Easter in Australia has always been noted by religious observances and traditions. I dare say that in Australia today, no matter your country of origin, no matter whether you are Christian, Muslim, Hindu or Baha’i, that somewhere over Easter you will enjoy an Easter egg, or a piece of hot cross bun, or honey cakes.
It’s quite a contradiction isn’t it, how some young Jewish bloke who ran foul of the law for sedition and died for his crime could end up being equated with chocolate eggs, fluffy bunnies and fruit buns. He ended up crucified, and we ended up with the chocolate.
I therefore thought that I would skip the entire issue and write about the other Easter, the pagan one.
Let’s start with the name Easter. According to Old Venerable himself, St. Bede, (672-735 CE), and I am certain that he wouldn’t mind me using this familiarity; in his book De Ratione Temporum he noted that Easter was named after Eostre. Eostre was the Great Mother Goddess of the Saxon people. There are a number of variations, but all are derived from the ancient word for Spring.
One thing that you can say about the early religions, and this is that they were pragmatists; we don’t have an occasion for a religious celebration, so we’ll just borrow yours. Rebirth, the coming of the Northern Hemisphere Spring coinciding with the resurrection of saviours being popular.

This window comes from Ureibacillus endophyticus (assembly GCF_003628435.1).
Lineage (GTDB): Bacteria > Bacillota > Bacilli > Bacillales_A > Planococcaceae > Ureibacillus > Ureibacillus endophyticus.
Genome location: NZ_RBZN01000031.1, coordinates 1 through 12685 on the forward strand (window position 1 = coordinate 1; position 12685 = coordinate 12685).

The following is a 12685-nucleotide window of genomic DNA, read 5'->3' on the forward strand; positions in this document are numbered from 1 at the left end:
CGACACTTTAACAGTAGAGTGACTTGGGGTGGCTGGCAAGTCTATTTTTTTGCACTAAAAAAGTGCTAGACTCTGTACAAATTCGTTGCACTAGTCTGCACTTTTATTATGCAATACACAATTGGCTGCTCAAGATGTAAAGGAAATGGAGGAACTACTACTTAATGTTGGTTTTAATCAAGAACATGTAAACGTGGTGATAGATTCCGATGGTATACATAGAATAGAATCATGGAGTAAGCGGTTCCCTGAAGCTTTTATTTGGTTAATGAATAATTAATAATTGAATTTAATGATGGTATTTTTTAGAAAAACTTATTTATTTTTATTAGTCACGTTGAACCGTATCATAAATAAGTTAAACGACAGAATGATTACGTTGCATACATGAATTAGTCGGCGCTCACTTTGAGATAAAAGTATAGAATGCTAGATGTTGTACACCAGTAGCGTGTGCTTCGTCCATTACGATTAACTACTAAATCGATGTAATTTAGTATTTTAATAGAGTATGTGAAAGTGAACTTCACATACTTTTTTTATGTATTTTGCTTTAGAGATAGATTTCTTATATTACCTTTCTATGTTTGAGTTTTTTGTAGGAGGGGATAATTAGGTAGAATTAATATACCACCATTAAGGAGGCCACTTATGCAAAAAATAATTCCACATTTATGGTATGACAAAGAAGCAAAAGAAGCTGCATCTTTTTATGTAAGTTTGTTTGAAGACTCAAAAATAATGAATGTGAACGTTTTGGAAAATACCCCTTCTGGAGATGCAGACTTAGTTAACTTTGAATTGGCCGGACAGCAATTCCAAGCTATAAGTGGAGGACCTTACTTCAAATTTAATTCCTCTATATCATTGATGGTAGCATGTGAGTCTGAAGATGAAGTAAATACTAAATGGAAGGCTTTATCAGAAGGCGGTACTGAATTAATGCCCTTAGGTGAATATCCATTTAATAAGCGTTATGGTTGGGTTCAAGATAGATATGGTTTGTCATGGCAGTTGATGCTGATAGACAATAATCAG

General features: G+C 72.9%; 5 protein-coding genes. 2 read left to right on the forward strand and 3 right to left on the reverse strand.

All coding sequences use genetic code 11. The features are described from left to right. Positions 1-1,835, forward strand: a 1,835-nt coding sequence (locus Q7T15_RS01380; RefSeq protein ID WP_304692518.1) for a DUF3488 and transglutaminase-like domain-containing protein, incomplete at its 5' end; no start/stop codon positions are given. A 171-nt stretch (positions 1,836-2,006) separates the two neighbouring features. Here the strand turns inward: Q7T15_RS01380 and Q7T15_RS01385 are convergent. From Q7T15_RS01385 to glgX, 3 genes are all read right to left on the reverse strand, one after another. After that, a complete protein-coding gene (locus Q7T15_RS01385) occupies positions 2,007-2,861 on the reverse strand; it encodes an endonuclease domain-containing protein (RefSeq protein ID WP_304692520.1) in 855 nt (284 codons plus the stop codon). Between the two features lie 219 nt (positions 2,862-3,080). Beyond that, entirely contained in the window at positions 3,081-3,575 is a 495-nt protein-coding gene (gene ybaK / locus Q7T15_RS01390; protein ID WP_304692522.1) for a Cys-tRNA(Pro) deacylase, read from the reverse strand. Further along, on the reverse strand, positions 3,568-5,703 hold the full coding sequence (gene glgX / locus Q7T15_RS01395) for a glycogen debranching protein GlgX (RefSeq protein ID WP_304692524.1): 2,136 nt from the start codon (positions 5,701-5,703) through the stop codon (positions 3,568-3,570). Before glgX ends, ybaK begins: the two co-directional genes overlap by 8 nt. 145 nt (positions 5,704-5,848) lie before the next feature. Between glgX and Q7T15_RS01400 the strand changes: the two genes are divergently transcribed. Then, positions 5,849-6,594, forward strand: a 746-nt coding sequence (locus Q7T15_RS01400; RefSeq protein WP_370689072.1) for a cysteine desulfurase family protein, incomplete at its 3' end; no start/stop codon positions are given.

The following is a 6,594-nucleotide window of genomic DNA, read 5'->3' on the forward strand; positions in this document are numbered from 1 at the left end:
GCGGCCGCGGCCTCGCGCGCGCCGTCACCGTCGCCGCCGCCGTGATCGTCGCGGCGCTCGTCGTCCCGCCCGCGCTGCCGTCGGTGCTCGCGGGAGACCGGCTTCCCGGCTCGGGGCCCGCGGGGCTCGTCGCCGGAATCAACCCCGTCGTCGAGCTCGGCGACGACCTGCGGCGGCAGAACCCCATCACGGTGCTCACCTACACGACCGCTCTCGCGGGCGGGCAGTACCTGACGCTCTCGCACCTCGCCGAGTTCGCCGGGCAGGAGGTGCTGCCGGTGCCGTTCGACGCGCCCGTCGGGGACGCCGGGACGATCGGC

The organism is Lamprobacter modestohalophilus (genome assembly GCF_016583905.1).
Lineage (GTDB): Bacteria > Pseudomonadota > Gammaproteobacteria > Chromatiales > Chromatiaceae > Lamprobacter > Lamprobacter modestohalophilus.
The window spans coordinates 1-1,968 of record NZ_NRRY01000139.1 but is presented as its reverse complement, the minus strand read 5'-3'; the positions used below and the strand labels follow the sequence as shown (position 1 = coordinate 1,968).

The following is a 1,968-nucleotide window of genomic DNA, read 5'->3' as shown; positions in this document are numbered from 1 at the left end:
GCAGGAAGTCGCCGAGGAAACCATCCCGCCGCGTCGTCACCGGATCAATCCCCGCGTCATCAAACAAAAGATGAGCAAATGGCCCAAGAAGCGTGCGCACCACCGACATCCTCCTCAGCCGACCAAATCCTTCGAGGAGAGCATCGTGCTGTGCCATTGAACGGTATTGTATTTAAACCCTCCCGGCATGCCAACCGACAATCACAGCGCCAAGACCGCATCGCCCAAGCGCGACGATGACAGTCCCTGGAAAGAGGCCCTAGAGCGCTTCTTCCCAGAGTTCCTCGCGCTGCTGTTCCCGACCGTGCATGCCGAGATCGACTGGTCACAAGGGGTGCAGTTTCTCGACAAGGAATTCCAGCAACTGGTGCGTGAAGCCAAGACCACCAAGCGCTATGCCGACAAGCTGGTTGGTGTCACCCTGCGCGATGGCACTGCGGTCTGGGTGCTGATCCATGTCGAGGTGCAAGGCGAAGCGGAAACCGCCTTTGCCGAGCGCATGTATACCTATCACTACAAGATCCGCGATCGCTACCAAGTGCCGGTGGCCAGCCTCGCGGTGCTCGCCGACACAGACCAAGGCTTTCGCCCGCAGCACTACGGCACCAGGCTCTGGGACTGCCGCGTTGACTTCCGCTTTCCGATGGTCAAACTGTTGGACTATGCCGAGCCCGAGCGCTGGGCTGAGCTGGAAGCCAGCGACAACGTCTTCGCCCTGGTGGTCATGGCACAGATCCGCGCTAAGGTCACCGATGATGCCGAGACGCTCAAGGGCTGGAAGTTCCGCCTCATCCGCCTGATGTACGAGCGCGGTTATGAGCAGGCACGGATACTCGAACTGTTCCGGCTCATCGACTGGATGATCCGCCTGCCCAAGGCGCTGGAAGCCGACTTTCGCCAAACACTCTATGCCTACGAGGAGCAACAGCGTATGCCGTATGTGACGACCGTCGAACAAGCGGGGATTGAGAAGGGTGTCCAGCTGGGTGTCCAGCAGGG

Here is a quote:
Spring is in the air! Flowers and bunnies decorate the home. Father helps the children paint beautiful designs on eggs dyed in various colors. These eggs, which will later be hidden and searched for, are placed into lovely, seasonal baskets. The wonderful aroma of buns baking in the oven waft through the house. Forty days of abstaining from special foods will finally end the next day. The whole family picks out their Sunday best to wear to the next morning’s sunrise worship service to celebrate the savior’s resurrection and the renewal of life. It will be a thrilling day.
The above is a description of an ancient Babylonian family 2,000BC honouring the resurrection of the god Tammuz, who was brought back from the underworld by his mother/lover Ishtar after whom the festival was named. Ishtar being a derivation of Eostre.
Christianity found many converts, and why not given that their religion was based almost entirely on preceding religions, many of which were pagan.
The fertility symbols associated with Spring are obvious, bunnies and eggs. And this is why Easter always falls at the time of the Northern Hemisphere Spring Equinox. It’s very little to do with Christianity, but all to do with our pagan ancestors.
But what better way to celebrate, than to bite the head off the bunny goddess, go nekid to a pagan fertility rite, get yourself a slice of toasted hot cross bun, or honey cake and enjoy the holiday.
From the crew at the Café, Happy Eostre, Ishtar or Easter.
Thank you to Bob R. of Hawaii for the pic. This is of course of Easter Island.